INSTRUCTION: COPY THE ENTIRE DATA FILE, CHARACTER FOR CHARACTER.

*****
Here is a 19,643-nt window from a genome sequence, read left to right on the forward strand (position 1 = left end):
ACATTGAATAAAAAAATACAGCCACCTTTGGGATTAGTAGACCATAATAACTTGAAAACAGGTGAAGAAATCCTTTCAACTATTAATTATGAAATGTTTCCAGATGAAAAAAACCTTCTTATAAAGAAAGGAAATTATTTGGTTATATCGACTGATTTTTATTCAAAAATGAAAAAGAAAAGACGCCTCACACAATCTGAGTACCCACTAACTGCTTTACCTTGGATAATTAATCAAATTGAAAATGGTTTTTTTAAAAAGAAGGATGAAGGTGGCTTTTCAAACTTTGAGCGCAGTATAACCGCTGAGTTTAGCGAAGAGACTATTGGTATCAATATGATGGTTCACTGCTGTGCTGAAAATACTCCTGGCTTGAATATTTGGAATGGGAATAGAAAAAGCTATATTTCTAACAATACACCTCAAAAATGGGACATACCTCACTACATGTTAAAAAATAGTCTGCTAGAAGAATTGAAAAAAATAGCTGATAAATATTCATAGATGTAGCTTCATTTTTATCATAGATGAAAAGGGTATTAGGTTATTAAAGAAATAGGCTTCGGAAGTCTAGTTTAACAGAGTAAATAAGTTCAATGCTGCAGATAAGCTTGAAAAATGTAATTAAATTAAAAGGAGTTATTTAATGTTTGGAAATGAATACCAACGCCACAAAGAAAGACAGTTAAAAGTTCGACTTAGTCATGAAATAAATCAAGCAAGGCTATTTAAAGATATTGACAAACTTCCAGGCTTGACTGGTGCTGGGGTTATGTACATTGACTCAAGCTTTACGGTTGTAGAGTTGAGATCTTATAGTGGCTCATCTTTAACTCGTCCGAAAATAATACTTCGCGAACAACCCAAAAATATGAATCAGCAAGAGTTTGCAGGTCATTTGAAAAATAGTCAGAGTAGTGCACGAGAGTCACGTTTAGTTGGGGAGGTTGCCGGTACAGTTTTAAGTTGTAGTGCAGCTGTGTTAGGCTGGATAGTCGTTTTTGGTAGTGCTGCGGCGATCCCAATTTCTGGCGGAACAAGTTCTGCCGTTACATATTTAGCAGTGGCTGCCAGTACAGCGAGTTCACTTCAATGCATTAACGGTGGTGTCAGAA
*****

Here is a 19,643-nt window from a genome sequence, read left to right on the forward strand (position 1 = left end):
ACATTGAATAAAAAAATACAGCCACCTTTGGGATTAGTAGACCATAATAACTTGAAAACAGGTGAAGAAATCCTTTCAACTATTAATTATGAAATGTTTCCAGATGAAAAAAACCTTCTTATAAAGAAAGGAAATTATTTGGTTATATCGACTGATTTTTATTCAAAAATGAAAAAGAAAAGACGCCTCACACAATCTGAGTACCCACTAACTGCTTTACCTTGGATAATTAATCAAATTGAAAATGGTTTTTTTAAAAAGAAGGATGAAGGTGGCTTTTCAAACTTTGAGCGCAGTATAACCGCTGAGTTTAGCGAAGAGACTATTGGTATCAATATGATGGTTCACTGCTGTGCTGAAAATACTCCTGGCTTGAATATTTGGAATGGGAATAGAAAAAGCTATATTTCTAACAATACACCTCAAAAATGGGACATACCTCACTACATGTTAAAAAATAGTCTGCTAGAAGAATTGAAAAAAATAGCTGATAAATATTCATAGATGTAGCTTCATTTTTATCATAGATGAAAAGGGTATTAGGTTATTAAAGAAATAGGCTTCGGAAGTCTAGTTTAACAGAGTAAATAAGTTCAATGCTGCAGATAAGCTTGAAAAATGTAATTAAATTAAAAGGAGTTATTTAATGTTTGGAAATGAATACCAACGCCACAAAGAAAGACAGTTAAAAGTTCGACTTAGTCATGAAATAAATCAAGCAAGGCTATTTAAAGATATTGACAAACTTCCAGGCTTGACTGGTGCTGGGGTTATGTACATTGACTCAAGCTTTACGGTTGTAGAGTTGAGATCTTATAGTGGCTCATCTTTAACTCGTCCGAAAATAATACTTCGCGAACAACCCAAAAATATGAATCAGCAAGAGTTTGCAGGTCATTTGAAAAATAGTCAGAGTAGTGCACGAGAGTCACGTTTAGTTGGGGAGGTTGCCGGTACAGTTTTAAGTTGTAGTGCAGCTGTGTTAGGCTGGATAGTCGTTTTTGGTAGTGCTGCGGCGATCCCAATTTCTGGCGGAACAAGTTCTGCCGTTACATATTTAGCAGTGGCTGCCAGTACAGCGAGTTCACTTCAATGCATTAACGGTGGTGTCAGAA